* Deal for $7.90 per share or 39 pct premium
* HP eyes expansion in China, network gear market
* Deal expected to close in first half 2010
* 3Com shares up 35 pct, HP shares edge lower
(Adds comments from analysts and executives)
By Ritsuko Ando and Gabriel Madway
NEW YORK/SAN FRANCISCO, Nov 11 Hewlett-Packard
Co (HPQ.N) is making a move into the telecom equipment market
by striking a $3.1 billion deal for 3Com Corp COMS.O, in a
major challenge to Cisco Systems Inc (CSCO.O).
The deal is the latest sign that technology giants from IBM
(IBM.N) to Oracle Corp ORCL.O are increasingly encroaching in
each other's markets as they seek to become one-stop shops for
computing, networking and storage equipment. Cisco itself this
year pushed into the computer server market, of which HP is a
HP, which also reported higher-than-expected preliminary
earnings on Wednesday, said it would pay $7.90 per share for
3Com, a 39 percent premium over its closing price. The deal
values 3Com at $2.7 billion excluding its net cash.
"Cisco and HP are going to compete more and more," said
Jayson Noland, analyst at Robert W. Baird & Co. "We're headed
to a world where each of these large companies can give you
everything you want."
By buying 3Com, HP will be competing head to head with
Cisco in a wider range of network equipment, including routers
and switches. 3Com also has a large presence in China and can
help HP expand sales into one of the world's fastest-growing
markets, analysts said.
3Com, for its part, has been pushing into the large
enterprise market outside China with its H3C brand, trying to
take on giants like Cisco.
Marius Haas, senior vice president of HP's ProCurve
division, said the 3Com deal puts HP in a good position to
compete against Cisco.
"We wanted to create a powerhouse in the networking
industry," he said, adding that HP looked for the last six
months at "all the technologies" in the market before settling
3Com has been an acquisition target before. In 2008, Bain
Capital Partners and China's Huawei Technologies [HWT.UL] tried
to buy 3Com for $2.2 billion but failed to win approval from a
U.S. government security panel. Huawei is a privately held
company set up by a former Chinese army officer.
3Com shares jumped 35 percent to $7.66 in after-hours
trading. They climbed over 5 percent on Wednesday ahead of the
announcement. HP shares edged 0.4 percent lower to $49.80.
TECH DEALS GALORE
Cisco has been one of the biggest shoppers in the tech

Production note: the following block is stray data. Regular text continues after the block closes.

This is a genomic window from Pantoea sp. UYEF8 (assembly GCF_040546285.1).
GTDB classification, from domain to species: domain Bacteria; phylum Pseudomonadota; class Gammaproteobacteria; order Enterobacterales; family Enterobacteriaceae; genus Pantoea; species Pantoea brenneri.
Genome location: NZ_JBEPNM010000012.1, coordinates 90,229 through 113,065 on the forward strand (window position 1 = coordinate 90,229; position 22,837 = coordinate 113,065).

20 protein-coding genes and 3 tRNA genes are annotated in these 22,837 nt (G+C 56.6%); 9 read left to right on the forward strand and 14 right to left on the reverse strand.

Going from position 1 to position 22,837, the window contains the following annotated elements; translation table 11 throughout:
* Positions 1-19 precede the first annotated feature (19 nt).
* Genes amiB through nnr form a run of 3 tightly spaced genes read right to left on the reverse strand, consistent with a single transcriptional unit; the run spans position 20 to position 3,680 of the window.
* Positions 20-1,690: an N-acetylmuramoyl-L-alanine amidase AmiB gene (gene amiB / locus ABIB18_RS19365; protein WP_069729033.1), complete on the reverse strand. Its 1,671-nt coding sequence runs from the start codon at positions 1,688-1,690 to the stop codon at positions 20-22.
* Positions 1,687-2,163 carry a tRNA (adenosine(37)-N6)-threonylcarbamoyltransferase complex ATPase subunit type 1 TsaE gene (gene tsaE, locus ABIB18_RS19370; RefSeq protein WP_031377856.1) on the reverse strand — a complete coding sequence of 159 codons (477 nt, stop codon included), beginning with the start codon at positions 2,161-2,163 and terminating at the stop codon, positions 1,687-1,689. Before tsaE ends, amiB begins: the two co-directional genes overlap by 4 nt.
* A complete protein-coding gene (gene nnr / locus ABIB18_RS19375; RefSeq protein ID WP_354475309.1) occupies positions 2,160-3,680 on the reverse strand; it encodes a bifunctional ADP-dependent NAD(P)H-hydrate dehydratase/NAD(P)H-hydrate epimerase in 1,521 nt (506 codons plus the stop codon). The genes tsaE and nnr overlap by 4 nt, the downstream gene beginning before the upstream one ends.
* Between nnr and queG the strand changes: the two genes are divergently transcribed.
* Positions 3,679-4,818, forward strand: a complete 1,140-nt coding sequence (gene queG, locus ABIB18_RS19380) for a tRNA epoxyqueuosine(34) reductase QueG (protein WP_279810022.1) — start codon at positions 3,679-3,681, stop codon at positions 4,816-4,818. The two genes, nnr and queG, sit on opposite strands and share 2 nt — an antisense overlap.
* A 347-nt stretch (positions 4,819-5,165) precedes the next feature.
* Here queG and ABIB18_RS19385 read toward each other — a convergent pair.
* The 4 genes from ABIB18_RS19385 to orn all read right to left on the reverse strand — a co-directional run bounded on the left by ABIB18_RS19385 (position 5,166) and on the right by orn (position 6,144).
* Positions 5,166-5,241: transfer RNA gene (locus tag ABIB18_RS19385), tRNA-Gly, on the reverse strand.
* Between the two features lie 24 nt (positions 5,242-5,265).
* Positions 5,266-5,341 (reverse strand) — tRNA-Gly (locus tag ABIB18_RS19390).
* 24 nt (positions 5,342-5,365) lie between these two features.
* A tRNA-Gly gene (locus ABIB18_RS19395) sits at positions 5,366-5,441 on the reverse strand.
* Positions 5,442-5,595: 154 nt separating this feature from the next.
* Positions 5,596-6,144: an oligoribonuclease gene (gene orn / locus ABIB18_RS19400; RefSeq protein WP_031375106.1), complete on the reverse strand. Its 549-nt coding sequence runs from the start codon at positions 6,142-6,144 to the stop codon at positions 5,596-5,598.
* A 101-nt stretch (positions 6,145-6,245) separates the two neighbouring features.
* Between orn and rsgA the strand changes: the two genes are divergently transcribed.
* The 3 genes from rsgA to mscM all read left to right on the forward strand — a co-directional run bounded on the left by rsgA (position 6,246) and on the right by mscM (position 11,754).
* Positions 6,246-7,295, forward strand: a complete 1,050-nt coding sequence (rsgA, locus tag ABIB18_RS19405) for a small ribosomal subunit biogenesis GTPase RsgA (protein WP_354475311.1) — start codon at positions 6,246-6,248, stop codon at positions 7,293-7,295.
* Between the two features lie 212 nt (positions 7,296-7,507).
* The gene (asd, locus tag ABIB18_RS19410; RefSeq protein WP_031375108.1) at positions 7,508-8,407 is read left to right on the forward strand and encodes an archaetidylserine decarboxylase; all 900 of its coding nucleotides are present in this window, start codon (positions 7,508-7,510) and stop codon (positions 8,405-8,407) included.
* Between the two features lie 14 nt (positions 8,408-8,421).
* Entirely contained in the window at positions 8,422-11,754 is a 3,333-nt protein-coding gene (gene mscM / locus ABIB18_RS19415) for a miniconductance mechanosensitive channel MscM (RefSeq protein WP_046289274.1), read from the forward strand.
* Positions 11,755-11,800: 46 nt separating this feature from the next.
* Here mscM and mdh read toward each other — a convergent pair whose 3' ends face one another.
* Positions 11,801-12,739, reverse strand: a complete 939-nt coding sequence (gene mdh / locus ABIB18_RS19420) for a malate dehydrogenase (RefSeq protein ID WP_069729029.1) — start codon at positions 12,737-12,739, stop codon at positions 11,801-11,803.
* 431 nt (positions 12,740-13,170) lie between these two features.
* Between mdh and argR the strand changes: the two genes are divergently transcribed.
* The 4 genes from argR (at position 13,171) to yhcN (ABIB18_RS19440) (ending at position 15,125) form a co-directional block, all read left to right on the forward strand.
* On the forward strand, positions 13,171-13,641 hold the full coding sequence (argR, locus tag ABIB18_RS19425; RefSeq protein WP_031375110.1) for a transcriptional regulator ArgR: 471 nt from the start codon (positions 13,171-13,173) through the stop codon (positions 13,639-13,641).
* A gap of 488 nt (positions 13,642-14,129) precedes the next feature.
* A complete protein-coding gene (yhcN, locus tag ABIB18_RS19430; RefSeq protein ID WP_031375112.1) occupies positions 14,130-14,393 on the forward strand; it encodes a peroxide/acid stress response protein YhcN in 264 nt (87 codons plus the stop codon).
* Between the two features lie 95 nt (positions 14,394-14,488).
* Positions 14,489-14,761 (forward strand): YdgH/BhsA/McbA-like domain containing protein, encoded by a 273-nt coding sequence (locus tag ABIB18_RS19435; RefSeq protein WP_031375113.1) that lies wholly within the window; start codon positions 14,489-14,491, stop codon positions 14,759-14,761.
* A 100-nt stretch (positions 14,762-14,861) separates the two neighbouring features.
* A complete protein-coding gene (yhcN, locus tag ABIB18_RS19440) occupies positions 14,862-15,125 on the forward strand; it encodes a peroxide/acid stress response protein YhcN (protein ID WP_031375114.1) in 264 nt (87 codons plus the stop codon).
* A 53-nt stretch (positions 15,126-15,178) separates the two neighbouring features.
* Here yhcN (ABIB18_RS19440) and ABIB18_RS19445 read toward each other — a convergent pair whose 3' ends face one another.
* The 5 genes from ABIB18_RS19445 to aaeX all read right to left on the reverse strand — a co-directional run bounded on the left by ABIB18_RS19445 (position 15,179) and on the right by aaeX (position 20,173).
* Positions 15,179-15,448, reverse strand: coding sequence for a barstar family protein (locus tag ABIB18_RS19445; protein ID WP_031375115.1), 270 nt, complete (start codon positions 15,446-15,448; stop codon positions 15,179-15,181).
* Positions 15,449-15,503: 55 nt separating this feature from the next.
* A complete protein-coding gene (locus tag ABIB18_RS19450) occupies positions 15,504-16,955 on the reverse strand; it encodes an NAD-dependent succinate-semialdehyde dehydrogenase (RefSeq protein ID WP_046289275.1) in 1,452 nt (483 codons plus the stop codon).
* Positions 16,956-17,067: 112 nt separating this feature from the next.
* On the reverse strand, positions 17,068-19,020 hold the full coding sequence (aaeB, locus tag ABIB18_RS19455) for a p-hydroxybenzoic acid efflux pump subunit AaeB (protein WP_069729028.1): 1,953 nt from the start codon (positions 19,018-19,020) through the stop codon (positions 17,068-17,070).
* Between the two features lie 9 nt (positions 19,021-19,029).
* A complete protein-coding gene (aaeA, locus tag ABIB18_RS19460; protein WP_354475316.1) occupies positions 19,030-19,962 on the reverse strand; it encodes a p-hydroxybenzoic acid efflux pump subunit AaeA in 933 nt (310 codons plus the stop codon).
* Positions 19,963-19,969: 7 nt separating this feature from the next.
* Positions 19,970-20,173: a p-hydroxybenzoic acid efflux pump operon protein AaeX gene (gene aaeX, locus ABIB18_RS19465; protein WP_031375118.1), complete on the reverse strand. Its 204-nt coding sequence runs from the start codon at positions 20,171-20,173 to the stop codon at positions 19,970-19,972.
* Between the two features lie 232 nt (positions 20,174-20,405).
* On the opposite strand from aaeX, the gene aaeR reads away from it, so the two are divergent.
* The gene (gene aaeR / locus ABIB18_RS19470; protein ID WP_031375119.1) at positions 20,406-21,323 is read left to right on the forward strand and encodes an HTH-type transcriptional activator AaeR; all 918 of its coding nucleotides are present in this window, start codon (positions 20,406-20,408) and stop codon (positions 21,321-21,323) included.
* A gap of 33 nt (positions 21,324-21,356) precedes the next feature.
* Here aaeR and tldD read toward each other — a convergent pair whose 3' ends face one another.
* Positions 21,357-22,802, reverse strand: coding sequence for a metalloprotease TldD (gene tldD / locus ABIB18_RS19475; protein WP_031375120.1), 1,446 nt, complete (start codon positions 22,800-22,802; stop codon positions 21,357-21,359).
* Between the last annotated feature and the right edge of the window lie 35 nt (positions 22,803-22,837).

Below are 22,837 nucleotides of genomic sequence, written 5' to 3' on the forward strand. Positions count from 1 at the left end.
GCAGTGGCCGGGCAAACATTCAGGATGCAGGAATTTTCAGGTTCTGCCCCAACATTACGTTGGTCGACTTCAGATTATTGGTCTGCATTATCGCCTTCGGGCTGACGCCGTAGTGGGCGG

industry over the past month, announcing plans to buy
videoconferencing company Tandberg TAA.OL, as well as
wireless equipment maker Starent Networks Corp (STAR.O) -- both
deals worth around $3 billion.
HP's move also comes after news earlier in the day that
Motorola Inc MOT.N is looking for a buyer for its unit that
sells network equipment to telephone companies.
Edward Hemmelgarn, president and chief investment officer
at Shaker Investments, said the recent string of deals
reflected an improving economy.
"Markets have stabilized and companies have more
confidence. Large companies see this as a chance to fill in
their portfolios," he said.
Goldman Sachs advised 3Com while Morgan Stanley advised HP,
which has made more than 45 acquisitions since 2001. Thirty of
the deals took place since Chief Executive Mark Hurd arrived in
HP had been rumored to be looking at Brocade Communications
Systems Inc (BRCD.O), a smaller rival to Cisco. Brocade shares
fell over 4 percent after the 3Com deal was announced.
The terms of the 3Com deal were approved by the boards of
both companies, but needs shareholder approval. The deal is
expected to close in the first half of 2010.
"This demonstrates that HP is very serious about the
networking space. The fact that they are willing to put nearly
$3 billon where their mouth is suggests that this is not a
fly-by-night strategy," said Charles King, an analyst at
HP also reported preliminary fiscal fourth quarter profit
per share of 99 cents, up from 84 cents a year ago, and raised
its outlook for fiscal 2010. [ID:nN11412962]
(Reporting by Sinead Carew, Ritsuko Ando and Gabriel Madway;
Editing by Carol Bishopric, Bernard Orr, Tiffany Wu)